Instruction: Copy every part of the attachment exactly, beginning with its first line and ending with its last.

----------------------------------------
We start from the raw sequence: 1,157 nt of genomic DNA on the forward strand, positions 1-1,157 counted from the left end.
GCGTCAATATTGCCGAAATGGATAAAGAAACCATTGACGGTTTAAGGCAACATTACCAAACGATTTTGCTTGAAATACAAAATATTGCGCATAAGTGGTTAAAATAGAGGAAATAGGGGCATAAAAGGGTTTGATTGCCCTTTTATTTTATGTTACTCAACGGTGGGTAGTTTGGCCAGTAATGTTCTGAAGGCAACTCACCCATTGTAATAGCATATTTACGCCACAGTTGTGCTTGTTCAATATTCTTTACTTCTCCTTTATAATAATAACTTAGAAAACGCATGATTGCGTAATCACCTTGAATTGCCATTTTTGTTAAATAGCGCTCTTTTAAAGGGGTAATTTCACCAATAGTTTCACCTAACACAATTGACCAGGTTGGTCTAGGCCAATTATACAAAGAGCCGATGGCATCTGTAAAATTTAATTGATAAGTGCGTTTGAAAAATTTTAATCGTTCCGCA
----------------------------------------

We start from the raw sequence: 1,157 nt of genomic DNA on the forward strand, positions 1-1,157 counted from the left end.
GCGTCAATATTGCCGAAATGGATAAAGAAACCATTGACGGTTTAAGGCAACATTACCAAACGATTTTGCTTGAAATACAAAATATTGCGCATAAGTGGTTAAAATAGAGGAAATAGGGGCATAAAAGGGTTTGATTGCCCTTTTATTTTATGTTACTCAACGGTGGGTAGTTTGGCCAGTAATGTTCTGAAGGCAACTCACCCATTGTAATAGCATATTTACGCCACAGTTGTGCTTGTTCAATATTCTTTACTTCTCCTTTATAATAATAACTTAGAAAACGCATGATTGCGTAATCACCTTGAATTGCCATTTTTGTTAAATAGCGCTCTTTTAAAGGGGTAATTTCACCAATAGTTTCACCTAACACAATTGACCAGGTTGGTCTAGGCCAATTATACAAAGAGCCGATGGCATCTGTAAAATTTAATTGATAAGTGCGTTTGAAAAATTTTAATCGTTCCGCA